We proceed to the "Crysis Warhead" game, which supports both DirectX9 and DirectX10 rendering modes. The popular game is still the toughest game in our benchmark suite. Below are the test results from all the possible resolutions the anti-aliasing (AA) disabled.

We compared the the Inno3D GT 430 and the Gigabyte GT 430 (OC). Under DX9, expect no more than a 2 FPS gain over the Inno3D GT 430, mainly at resolutions lower than 1920 x 1200 and under the "Performance" quality settings.

Under the DX10 shaders, any difference between the stock GT 430 and Gigabyte's GV-N430OC-1G are almost ironed out, with the Gigabyte's increased clocks to offer just 1~2 more FPS:

Not surprisingly, we have to turn our settings way down even at 1680 to get a playable frame rate and of course, setting the quality any higher than the "Performance" level not advised, especially for resolutions higher than 1280 x 1024.

- Company Of Heroes v1.71 (DirectX 10)

The "Company Of Heroes" is a popular action/strategy game with many funs around the world. The game was the first ever to utilize DirectX10 and features great in-game physics. For this test, we used the maximum quality settings and measured the performance (FPS) of each card.

At 1280 x 1024, the Gigabyte GV-N430OC-1G gave ~3 FPS more than the Inno3D GT 430, and also matched the performance of the rival AMD Radeon HD5770 series. Gigabyte's card was also 10 FPS faster than the Nvidia GT 240 series. Gigabyte's overclocking worked well here:

However, the resolution of 1680 x 1050 was more demanding for the Gigabyte GV-N430OC-1G card as it couldn't offer any higher FPS than the stock GT 430 (Inno3D) and the HD 5770 took a clear lead. on the other hand, it remained above the GT 240:

It is obvious that if you are playing the game at 1920 x 1200, you should better look to more powerful cards than the Gigabyte GV-N430OC-1G , the GT 430 or the GT 240 series:


5. Dirt 2, Alien vs Predator Benchmark v1.03, Overclocking

- Dirt 2 (DirectX 11)

Colin McRae: Dirt 2 (known as Dirt 2 outside Europe and stylised, DiRT) is a racing game released in September 2009, and is the sequel to Colin McRae: Dirt. The game runs on an updated version of the EGO engine, which powered Codemasters' Race Driver: Grid as well. The engine features an updated physics engine and makes pretty through use of the DX11’s tessellation abilities.

According to the chart below, the Gigabyte GV-N430OC-1G (GT 430) can play the Dirt2 game at 1920 x 1200 provided that you will keep the quality settings not any higher than the "Medium." That's not a bad tradeoff for a card of this category. The specific DX11 game also put the GT 430 in the lead over the Radeon 5670 OC but not the Radeon HD 5770.

Compared to the stock Inno3D GT 430, the Gigabyte GV-N430OC-1G will run the game faster by just ~ 1 FPS:

- Alien vs Predator Benchmark v1.03 (DirectX 11)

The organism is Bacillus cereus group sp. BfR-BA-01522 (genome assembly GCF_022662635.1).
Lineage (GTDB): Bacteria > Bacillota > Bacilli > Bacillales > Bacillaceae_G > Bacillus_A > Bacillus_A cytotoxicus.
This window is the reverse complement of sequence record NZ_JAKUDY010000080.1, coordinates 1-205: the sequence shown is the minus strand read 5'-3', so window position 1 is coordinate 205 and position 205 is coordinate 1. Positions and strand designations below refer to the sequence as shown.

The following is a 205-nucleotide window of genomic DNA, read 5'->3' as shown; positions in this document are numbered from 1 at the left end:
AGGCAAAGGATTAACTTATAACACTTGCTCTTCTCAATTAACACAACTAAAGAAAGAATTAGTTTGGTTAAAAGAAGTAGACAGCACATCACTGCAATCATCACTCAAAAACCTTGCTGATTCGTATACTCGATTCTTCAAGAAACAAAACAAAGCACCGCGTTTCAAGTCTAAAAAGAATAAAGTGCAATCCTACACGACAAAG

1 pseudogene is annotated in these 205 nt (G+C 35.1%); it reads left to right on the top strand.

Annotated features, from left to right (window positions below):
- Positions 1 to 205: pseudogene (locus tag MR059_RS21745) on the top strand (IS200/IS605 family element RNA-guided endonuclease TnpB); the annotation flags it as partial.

Rebellion has released a standalone DirectX 11 PC benchmark test based upon its shooter Aliens vs. Predator. The benchmark test requires a graphics support supporting DirectX 11, which are used to produce such fancy features as tessellation, advanced shadow sampling and DX11 anti-aliasing.

We used the default settings of the benchmark (resolution: 1920 x 1200, Texture Quality: 2, Shadow Quality: 3, Anisotropic Filtering: 16, SSAO: ON, Vertical Sync: OFF, DX11 Tessellation: ON, DX11 Advanced Shadows: ON, DX11 MSAA Samples: 1).

The Gigabyte GT 430 gave an average FPS of 10.80, and the Inno3D GT430 followed closely with ~10.50 FPS. Overclocking did not make any difference here in favor of Gigabyte's solution. However, it is obvious that the requirements of the game are very demanding for these cards, at least for these settings. For comparison, even a GTS 450 would give you an average ~22.60 FPS under the same settings.

- Overclocking

We are ready to test the overclocking abilities of the Gigabyte Gigabyte GV-N430OC-1G graphics card.

For our overclocking tests we used the latest MSI AfterBurner utility which also allows you to unlock the card's voltages allowing further tweaking. We enabled the 'Core Voltage' slider (though the 'settings' tab). The Core Voltage slider can go very high to further increase the overclocking margins although we feel that you won't need to go very high here. The 'Core' and 'Shader' sliders are synched and move as one, allowing you to play with the 'Memory' slider as well. The package also includes the 'MSI Kombustor' application that stresses your graphics card and test its stability.

The Gigabyte GV-N430OC-1G is featuring an improved cooling system compared to the one used by the Inno3D GT 430. This allowed us to push the limits of the Gigabyte GT 430 a little bit more, although the card comes pre-overclocked. After many hours of testing we found that settings the GPU core at 860MHz and the memory at 1100MHz is stable enough to play the "Crysis Warhead" game without any issues.


6. Final words

As we have already mentioned in our articles for Nvidia's GT 430 series of graphics card, these cards should be mainly considered as a graphics card for HTPCs. The $80 GT 430 cannot compete with AMD's offerings at this price range (5570 and 5670) in gaming performance, so Nvidia tried to present it as a capable graphics solution for the HTPC environment, compact in size, future-proof with an HDMI 1.4a port on board and also quiet enough during operation.

In a highly populated market of GT 430 graphics cards, Gigabyte has added some extra features to its implementation. The GV-N430OC-1G comes slightly pre-overclocked and it is equipped with a more efficient cooler, in order to cope with the increased clocks of the shaders and the GPU. The result was an slightly higher overclocking margin compared to a stock GT 430 card, as well as some extra FPS (3~5) while playing games at resolutions lower than 1680 x 1024. After than point and as you increase the quality settings of a game, Gigabyte's overclocking will not help so don't expect to see any higher performance compared to a stock GT 430.

Gigabyte has also included a smaller backplate for the card, which could be very useful if you consider installing the card into a low profile HTPC box.

 

The Gigabyte GV-N430OC-1G is an affordable graphics card for HTPCs. It offers slightly more than the entry-level gaming performance of a stock GT 430, a more efficient cooling system, an HDMI 1.4a output for 3D playback and gaming (if you have Nvidia's 3D Vision kit), and enhanced and accelerated media playback by CUDA.